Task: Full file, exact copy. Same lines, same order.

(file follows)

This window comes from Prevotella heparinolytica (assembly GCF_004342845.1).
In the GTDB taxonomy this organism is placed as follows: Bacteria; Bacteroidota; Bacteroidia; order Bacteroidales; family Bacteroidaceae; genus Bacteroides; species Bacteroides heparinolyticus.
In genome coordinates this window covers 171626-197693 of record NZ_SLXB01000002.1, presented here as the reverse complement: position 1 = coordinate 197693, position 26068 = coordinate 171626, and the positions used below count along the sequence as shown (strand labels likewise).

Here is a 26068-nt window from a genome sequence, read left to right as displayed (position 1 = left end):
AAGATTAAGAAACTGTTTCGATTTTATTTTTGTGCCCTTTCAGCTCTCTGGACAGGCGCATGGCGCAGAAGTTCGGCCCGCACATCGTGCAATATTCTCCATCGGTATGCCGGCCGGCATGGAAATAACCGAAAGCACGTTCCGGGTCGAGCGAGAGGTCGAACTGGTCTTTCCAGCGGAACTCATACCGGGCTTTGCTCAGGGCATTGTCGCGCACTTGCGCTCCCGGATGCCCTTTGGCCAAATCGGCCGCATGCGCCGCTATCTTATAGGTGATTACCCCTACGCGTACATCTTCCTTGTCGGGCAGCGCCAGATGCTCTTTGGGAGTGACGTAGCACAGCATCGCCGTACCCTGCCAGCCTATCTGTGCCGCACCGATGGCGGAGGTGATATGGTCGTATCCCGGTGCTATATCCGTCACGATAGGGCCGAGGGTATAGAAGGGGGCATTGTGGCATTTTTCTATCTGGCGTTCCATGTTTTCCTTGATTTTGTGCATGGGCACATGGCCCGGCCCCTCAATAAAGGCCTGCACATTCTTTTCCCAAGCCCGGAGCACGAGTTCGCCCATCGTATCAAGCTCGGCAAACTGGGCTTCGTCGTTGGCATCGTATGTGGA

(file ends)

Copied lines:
This window comes from Prevotella heparinolytica (assembly GCF_004342845.1).
In the GTDB taxonomy this organism is placed as follows: Bacteria; Bacteroidota; Bacteroidia; order Bacteroidales; family Bacteroidaceae; genus Bacteroides; species Bacteroides heparinolyticus.
In genome coordinates this window covers 171626-197693 of record NZ_SLXB01000002.1, presented here as the reverse complement: position 1 = coordinate 197693, position 26068 = coordinate 171626, and the positions used below count along the sequence as shown (strand labels likewise).

Here is a 26068-nt window from a genome sequence, read left to right as displayed (position 1 = left end):
AAGATTAAGAAACTGTTTCGATTTTATTTTTGTGCCCTTTCAGCTCTCTGGACAGGCGCATGGCGCAGAAGTTCGGCCCGCACATCGTGCAATATTCTCCATCGGTATGCCGGCCGGCATGGAAATAACCGAAAGCACGTTCCGGGTCGAGCGAGAGGTCGAACTGGTCTTTCCAGCGGAACTCATACCGGGCTTTGCTCAGGGCATTGTCGCGCACTTGCGCTCCCGGATGCCCTTTGGCCAAATCGGCCGCATGCGCCGCTATCTTATAGGTGATTACCCCTACGCGTACATCTTCCTTGTCGGGCAGCGCCAGATGCTCTTTGGGAGTGACGTAGCACAGCATCGCCGTACCCTGCCAGCCTATCTGTGCCGCACCGATGGCGGAGGTGATATGGTCGTATCCCGGTGCTATATCCGTCACGATAGGGCCGAGGGTATAGAAGGGGGCATTGTGGCATTTTTCTATCTGGCGTTCCATGTTTTCCTTGATTTTGTGCATGGGCACATGGCCCGGCCCCTCAATAAAGGCCTGCACATTCTTTTCCCAAGCCCGGAGCACGAGTTCGCCCATCGTATCAAGCTCGGCAAACTGGGCTTCGTCGTTGGCATCGTATGTGGA